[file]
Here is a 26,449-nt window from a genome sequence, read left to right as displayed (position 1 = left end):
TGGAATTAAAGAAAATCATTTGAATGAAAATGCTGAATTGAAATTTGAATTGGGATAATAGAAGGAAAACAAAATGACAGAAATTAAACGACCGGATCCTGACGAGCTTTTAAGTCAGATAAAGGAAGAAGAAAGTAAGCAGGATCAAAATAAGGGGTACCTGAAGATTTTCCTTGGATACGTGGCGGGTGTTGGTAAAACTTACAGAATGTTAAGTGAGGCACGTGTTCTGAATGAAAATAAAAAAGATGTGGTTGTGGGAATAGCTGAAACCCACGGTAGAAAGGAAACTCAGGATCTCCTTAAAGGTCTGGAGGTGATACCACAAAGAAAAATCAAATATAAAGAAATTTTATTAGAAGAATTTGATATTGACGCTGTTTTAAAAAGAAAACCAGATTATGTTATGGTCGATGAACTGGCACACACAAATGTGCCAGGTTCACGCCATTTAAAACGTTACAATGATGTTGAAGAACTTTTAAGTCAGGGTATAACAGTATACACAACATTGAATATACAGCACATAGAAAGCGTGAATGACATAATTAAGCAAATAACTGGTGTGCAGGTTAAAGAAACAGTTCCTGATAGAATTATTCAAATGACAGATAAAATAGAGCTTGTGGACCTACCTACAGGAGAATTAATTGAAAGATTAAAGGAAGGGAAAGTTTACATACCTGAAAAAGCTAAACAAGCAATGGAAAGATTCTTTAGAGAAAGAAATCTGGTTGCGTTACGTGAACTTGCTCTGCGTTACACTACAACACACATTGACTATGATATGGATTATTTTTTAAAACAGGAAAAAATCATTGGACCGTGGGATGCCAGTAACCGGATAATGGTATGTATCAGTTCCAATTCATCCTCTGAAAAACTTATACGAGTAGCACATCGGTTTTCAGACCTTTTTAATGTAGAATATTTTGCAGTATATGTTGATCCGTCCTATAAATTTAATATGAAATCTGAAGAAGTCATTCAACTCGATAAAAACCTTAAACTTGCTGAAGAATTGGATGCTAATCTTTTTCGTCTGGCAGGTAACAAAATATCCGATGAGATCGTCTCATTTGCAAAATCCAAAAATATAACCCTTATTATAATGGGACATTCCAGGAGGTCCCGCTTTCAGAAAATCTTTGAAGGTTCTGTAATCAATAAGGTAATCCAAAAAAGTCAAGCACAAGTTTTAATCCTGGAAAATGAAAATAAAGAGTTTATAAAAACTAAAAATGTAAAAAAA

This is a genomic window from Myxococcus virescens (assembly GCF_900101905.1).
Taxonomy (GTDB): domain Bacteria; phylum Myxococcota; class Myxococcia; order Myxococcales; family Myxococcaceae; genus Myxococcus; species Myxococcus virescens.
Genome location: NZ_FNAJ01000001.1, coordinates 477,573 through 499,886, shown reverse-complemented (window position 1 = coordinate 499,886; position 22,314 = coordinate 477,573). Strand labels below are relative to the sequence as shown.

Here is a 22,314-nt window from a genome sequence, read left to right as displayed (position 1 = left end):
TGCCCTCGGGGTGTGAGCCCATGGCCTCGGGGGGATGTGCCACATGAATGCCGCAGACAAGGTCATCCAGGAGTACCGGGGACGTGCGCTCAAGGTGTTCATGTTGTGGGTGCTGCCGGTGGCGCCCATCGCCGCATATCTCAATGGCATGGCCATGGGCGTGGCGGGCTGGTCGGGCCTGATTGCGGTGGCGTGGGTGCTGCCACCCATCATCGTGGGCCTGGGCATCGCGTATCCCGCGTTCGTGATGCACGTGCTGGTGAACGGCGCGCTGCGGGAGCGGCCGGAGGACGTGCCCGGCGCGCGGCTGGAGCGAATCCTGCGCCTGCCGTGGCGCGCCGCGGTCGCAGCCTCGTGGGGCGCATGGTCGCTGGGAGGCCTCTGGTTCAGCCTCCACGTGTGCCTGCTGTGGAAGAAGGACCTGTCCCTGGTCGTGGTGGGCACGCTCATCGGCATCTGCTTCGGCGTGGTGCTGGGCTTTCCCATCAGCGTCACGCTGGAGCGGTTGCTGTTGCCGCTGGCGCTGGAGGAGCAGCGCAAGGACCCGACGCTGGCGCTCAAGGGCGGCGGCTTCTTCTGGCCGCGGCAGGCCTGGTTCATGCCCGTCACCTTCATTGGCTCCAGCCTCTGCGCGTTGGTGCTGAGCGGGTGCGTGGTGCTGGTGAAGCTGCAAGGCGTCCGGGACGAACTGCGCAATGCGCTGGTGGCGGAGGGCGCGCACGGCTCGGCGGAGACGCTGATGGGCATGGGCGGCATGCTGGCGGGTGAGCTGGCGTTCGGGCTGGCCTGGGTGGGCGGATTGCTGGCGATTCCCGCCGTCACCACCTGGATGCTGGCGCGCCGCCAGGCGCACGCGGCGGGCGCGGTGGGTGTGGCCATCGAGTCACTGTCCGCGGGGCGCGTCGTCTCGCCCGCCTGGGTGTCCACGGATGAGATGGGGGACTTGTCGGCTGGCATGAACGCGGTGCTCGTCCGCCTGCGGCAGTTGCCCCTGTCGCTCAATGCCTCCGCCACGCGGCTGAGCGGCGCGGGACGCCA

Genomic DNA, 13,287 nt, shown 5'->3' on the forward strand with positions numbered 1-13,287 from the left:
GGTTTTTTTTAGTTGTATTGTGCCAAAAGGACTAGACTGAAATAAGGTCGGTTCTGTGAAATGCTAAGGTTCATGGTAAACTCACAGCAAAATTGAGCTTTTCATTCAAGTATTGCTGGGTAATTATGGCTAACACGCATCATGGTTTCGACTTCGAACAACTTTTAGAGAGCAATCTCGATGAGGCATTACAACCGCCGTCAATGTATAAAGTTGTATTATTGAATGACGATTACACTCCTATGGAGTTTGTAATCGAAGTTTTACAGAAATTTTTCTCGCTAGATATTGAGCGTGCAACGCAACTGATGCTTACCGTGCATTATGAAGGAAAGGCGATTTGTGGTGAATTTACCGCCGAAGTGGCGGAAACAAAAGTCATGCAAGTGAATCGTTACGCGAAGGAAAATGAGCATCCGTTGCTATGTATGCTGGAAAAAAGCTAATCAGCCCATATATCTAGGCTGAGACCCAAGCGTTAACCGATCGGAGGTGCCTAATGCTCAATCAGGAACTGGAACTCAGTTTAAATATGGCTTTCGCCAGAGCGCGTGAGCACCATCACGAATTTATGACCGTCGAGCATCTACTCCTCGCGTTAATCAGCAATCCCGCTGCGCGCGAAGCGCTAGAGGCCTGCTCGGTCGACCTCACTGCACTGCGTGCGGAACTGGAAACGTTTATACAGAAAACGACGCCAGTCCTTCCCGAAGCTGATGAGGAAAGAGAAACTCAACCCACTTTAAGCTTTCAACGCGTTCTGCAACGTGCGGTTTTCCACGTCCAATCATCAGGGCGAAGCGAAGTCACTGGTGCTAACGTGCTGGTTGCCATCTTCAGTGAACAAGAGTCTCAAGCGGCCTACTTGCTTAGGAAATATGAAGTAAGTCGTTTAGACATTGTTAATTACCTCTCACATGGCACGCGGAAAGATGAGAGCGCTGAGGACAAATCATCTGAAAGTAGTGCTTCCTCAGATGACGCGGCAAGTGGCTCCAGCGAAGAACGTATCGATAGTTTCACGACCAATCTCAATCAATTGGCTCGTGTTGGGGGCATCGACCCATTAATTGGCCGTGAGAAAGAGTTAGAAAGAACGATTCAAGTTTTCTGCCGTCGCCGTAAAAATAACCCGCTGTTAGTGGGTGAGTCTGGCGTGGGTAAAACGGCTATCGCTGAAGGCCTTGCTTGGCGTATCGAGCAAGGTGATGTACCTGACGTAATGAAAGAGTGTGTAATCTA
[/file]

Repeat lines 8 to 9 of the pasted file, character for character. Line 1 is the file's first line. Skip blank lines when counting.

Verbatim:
Genomic DNA, 13,287 nt, shown 5'->3' on the forward strand with positions numbered 1-13,287 from the left:
GGTTTTTTTTAGTTGTATTGTGCCAAAAGGACTAGACTGAAATAAGGTCGGTTCTGTGAAATGCTAAGGTTCATGGTAAACTCACAGCAAAATTGAGCTTTTCATTCAAGTATTGCTGGGTAATTATGGCTAACACGCATCATGGTTTCGACTTCGAACAACTTTTAGAGAGCAATCTCGATGAGGCATTACAACCGCCGTCAATGTATAAAGTTGTATTATTGAATGACGATTACACTCCTATGGAGTTTGTAATCGAAGTTTTACAGAAATTTTTCTCGCTAGATATTGAGCGTGCAACGCAACTGATGCTTACCGTGCATTATGAAGGAAAGGCGATTTGTGGTGAATTTACCGCCGAAGTGGCGGAAACAAAAGTCATGCAAGTGAATCGTTACGCGAAGGAAAATGAGCATCCGTTGCTATGTATGCTGGAAAAAAGCTAATCAGCCCATATATCTAGGCTGAGACCCAAGCGTTAACCGATCGGAGGTGCCTAATGCTCAATCAGGAACTGGAACTCAGTTTAAATATGGCTTTCGCCAGAGCGCGTGAGCACCATCACGAATTTATGACCGTCGAGCATCTACTCCTCGCGTTAATCAGCAATCCCGCTGCGCGCGAAGCGCTAGAGGCCTGCTCGGTCGACCTCACTGCACTGCGTGCGGAACTGGAAACGTTTATACAGAAAACGACGCCAGTCCTTCCCGAAGCTGATGAGGAAAGAGAAACTCAACCCACTTTAAGCTTTCAACGCGTTCTGCAACGTGCGGTTTTCCACGTCCAATCATCAGGGCGAAGCGAAGTCACTGGTGCTAACGTGCTGGTTGCCATCTTCAGTGAACAAGAGTCTCAAGCGGCCTACTTGCTTAGGAAATATGAAGTAAGTCGTTTAGACATTGTTAATTACCTCTCACATGGCACGCGGAAAGATGAGAGCGCTGAGGACAAATCATCTGAAAGTAGTGCTTCCTCAGATGACGCGGCAAGTGGCTCCAGCGAAGAACGTATCGATAGTTTCACGACCAATCTCAATCAATTGGCTCGTGTTGGGGGCATCGACCCATTAATTGGCCGTGAGAAAGAGTTAGAAAGAACGATTCAAGTTTTCTGCCGTCGCCGTAAAAATAACCCGCTGTTAGTGGGTGAGTCTGGCGTGGGTAAAACGGCTATCGCTGAAGGCCTTGCTTGGCGTATCGAGCAAGGTGATGTACCTGACGTAATGAAAGAGTGTGTAATCTA